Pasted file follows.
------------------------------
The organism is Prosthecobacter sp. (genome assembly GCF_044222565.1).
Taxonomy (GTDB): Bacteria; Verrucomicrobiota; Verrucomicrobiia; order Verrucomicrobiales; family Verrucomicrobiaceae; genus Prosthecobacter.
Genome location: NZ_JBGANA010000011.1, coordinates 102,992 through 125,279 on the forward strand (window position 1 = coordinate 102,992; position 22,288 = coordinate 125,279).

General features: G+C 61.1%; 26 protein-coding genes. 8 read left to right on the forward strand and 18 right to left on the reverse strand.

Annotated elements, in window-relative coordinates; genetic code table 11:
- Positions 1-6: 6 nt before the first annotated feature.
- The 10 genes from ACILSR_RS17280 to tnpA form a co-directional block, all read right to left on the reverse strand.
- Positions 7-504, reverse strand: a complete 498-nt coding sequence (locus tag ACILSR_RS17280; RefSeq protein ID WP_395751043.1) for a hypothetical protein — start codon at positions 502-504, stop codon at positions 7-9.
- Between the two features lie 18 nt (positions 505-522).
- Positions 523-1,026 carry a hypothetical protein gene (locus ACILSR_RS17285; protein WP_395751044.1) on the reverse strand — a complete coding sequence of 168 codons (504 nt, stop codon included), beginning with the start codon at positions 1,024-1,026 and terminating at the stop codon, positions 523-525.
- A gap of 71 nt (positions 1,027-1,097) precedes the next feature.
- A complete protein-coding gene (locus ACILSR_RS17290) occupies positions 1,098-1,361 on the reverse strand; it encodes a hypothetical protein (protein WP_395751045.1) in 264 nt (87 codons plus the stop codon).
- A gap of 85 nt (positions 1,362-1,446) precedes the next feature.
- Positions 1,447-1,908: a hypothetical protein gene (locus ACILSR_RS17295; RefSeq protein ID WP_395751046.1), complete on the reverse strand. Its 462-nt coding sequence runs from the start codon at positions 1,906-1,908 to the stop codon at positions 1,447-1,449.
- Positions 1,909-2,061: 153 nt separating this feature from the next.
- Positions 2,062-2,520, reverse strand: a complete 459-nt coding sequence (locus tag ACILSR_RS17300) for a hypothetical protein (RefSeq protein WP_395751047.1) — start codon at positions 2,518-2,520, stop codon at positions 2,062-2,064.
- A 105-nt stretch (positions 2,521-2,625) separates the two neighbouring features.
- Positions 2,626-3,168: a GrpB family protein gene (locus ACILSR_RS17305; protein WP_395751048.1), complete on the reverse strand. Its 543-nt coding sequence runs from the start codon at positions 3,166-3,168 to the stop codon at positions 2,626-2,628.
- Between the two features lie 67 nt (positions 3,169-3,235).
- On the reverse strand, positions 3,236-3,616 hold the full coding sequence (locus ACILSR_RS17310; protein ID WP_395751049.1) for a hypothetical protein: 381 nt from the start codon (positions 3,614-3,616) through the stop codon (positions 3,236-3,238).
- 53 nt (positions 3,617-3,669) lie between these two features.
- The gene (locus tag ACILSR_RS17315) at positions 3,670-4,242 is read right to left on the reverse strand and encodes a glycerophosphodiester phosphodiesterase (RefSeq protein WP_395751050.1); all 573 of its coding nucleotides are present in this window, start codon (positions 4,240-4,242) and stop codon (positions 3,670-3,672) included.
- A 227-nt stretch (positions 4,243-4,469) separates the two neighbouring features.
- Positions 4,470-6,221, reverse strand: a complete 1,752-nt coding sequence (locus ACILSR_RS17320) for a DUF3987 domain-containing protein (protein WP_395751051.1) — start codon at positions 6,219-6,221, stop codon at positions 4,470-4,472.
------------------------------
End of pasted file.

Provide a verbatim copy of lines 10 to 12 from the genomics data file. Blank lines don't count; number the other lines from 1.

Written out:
- Positions 523-1,026 carry a hypothetical protein gene (locus ACILSR_RS17285; protein WP_395751044.1) on the reverse strand — a complete coding sequence of 168 codons (504 nt, stop codon included), beginning with the start codon at positions 1,024-1,026 and terminating at the stop codon, positions 523-525.
- A gap of 71 nt (positions 1,027-1,097) precedes the next feature.
- A complete protein-coding gene (locus ACILSR_RS17290) occupies positions 1,098-1,361 on the reverse strand; it encodes a hypothetical protein (protein WP_395751045.1) in 264 nt (87 codons plus the stop codon).